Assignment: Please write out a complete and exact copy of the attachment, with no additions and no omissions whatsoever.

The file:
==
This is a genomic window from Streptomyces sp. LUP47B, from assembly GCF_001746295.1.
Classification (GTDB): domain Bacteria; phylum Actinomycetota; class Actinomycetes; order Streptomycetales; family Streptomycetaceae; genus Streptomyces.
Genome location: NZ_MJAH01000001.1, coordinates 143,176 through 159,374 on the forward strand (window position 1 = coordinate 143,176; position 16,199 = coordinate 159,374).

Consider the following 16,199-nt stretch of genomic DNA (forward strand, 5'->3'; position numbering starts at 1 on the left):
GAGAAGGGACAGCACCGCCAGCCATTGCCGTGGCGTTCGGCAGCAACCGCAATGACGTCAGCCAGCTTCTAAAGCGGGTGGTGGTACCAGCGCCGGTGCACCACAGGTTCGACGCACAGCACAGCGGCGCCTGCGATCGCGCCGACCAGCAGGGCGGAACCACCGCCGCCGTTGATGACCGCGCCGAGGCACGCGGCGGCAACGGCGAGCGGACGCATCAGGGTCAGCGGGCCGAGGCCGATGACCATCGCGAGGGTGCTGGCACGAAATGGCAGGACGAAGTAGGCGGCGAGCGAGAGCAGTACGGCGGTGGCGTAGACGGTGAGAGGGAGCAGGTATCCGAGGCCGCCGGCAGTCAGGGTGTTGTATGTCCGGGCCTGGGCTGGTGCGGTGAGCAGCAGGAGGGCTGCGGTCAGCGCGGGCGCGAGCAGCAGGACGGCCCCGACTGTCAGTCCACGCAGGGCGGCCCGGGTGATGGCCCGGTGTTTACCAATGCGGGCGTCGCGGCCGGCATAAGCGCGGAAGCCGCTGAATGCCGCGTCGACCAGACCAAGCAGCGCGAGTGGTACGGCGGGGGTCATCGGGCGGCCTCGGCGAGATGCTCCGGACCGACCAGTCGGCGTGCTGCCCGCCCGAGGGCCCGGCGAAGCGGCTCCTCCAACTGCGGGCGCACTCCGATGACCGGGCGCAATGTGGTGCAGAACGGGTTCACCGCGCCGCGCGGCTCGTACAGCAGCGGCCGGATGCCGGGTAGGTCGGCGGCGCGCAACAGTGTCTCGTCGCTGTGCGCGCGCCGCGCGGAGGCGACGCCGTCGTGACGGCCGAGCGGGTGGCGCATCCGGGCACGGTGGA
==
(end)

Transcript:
This is a genomic window from Streptomyces sp. LUP47B, from assembly GCF_001746295.1.
Classification (GTDB): domain Bacteria; phylum Actinomycetota; class Actinomycetes; order Streptomycetales; family Streptomycetaceae; genus Streptomyces.
Genome location: NZ_MJAH01000001.1, coordinates 143,176 through 159,374 on the forward strand (window position 1 = coordinate 143,176; position 16,199 = coordinate 159,374).

Consider the following 16,199-nt stretch of genomic DNA (forward strand, 5'->3'; position numbering starts at 1 on the left):
GAGAAGGGACAGCACCGCCAGCCATTGCCGTGGCGTTCGGCAGCAACCGCAATGACGTCAGCCAGCTTCTAAAGCGGGTGGTGGTACCAGCGCCGGTGCACCACAGGTTCGACGCACAGCACAGCGGCGCCTGCGATCGCGCCGACCAGCAGGGCGGAACCACCGCCGCCGTTGATGACCGCGCCGAGGCACGCGGCGGCAACGGCGAGCGGACGCATCAGGGTCAGCGGGCCGAGGCCGATGACCATCGCGAGGGTGCTGGCACGAAATGGCAGGACGAAGTAGGCGGCGAGCGAGAGCAGTACGGCGGTGGCGTAGACGGTGAGAGGGAGCAGGTATCCGAGGCCGCCGGCAGTCAGGGTGTTGTATGTCCGGGCCTGGGCTGGTGCGGTGAGCAGCAGGAGGGCTGCGGTCAGCGCGGGCGCGAGCAGCAGGACGGCCCCGACTGTCAGTCCACGCAGGGCGGCCCGGGTGATGGCCCGGTGTTTACCAATGCGGGCGTCGCGGCCGGCATAAGCGCGGAAGCCGCTGAATGCCGCGTCGACCAGACCAAGCAGCGCGAGTGGTACGGCGGGGGTCATCGGGCGGCCTCGGCGAGATGCTCCGGACCGACCAGTCGGCGTGCTGCCCGCCCGAGGGCCCGGCGAAGCGGCTCCTCCAACTGCGGGCGCACTCCGATGACCGGGCGCAATGTGGTGCAGAACGGGTTCACCGCGCCGCGCGGCTCGTACAGCAGCGGCCGGATGCCGGGTAGGTCGGCGGCGCGCAACAGTGTCTCGTCGCTGTGCGCGCGCCGCGCGGAGGCGACGCCGTCGTGACGGCCGAGCGGGTGGCGCATCCGGGCACGGTGGA